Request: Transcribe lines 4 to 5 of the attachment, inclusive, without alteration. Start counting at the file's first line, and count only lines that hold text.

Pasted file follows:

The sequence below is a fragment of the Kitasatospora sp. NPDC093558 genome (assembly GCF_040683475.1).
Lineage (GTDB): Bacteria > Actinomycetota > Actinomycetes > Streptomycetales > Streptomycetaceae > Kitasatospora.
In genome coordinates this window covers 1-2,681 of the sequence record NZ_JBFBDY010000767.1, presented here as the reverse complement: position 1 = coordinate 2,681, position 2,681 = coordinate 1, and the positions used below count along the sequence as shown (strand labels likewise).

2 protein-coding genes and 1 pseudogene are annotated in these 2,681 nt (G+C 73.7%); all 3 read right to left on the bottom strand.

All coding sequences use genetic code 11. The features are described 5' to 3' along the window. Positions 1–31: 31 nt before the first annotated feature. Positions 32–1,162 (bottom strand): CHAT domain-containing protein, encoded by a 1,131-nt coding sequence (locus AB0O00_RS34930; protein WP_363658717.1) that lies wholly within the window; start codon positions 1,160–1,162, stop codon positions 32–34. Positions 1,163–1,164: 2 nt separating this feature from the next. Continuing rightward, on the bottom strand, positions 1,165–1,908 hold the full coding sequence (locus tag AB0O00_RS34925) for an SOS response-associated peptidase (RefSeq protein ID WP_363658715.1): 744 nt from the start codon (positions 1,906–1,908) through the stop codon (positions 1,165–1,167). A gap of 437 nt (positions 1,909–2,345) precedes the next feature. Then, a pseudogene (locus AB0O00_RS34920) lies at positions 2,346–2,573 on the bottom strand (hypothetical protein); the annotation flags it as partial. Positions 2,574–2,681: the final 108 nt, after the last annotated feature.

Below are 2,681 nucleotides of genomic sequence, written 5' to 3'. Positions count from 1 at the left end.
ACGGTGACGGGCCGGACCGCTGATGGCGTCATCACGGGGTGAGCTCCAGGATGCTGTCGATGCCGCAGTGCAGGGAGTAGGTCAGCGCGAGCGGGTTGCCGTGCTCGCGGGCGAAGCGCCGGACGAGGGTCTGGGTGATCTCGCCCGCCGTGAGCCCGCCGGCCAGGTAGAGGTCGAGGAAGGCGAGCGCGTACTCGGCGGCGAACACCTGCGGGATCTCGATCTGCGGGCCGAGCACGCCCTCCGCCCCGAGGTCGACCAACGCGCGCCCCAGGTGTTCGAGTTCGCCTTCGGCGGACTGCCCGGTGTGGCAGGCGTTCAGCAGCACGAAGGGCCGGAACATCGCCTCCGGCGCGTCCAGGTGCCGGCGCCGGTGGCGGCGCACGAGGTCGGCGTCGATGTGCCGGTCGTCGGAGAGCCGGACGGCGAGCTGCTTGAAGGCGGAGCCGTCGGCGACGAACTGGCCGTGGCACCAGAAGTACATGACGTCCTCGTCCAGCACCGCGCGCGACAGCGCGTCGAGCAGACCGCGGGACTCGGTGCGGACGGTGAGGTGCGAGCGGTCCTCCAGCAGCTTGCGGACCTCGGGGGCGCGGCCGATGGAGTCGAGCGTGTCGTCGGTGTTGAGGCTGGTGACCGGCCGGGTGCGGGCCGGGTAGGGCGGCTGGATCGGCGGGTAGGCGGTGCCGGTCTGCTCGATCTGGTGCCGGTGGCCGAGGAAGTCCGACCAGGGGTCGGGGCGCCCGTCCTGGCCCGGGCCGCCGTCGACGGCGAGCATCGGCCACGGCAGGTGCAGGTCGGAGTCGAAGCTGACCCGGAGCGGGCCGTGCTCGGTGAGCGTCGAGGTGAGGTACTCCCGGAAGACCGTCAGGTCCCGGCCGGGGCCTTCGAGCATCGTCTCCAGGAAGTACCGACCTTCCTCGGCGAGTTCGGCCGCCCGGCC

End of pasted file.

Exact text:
2 protein-coding genes and 1 pseudogene are annotated in these 2,681 nt (G+C 73.7%); all 3 read right to left on the bottom strand.

All coding sequences use genetic code 11. The features are described 5' to 3' along the window. Positions 1–31: 31 nt before the first annotated feature. Positions 32–1,162 (bottom strand): CHAT domain-containing protein, encoded by a 1,131-nt coding sequence (locus AB0O00_RS34930; protein WP_363658717.1) that lies wholly within the window; start codon positions 1,160–1,162, stop codon positions 32–34. Positions 1,163–1,164: 2 nt separating this feature from the next. Continuing rightward, on the bottom strand, positions 1,165–1,908 hold the full coding sequence (locus tag AB0O00_RS34925) for an SOS response-associated peptidase (RefSeq protein ID WP_363658715.1): 744 nt from the start codon (positions 1,906–1,908) through the stop codon (positions 1,165–1,167). A gap of 437 nt (positions 1,909–2,345) precedes the next feature. Then, a pseudogene (locus AB0O00_RS34920) lies at positions 2,346–2,573 on the bottom strand (hypothetical protein); the annotation flags it as partial. Positions 2,574–2,681: the final 108 nt, after the last annotated feature.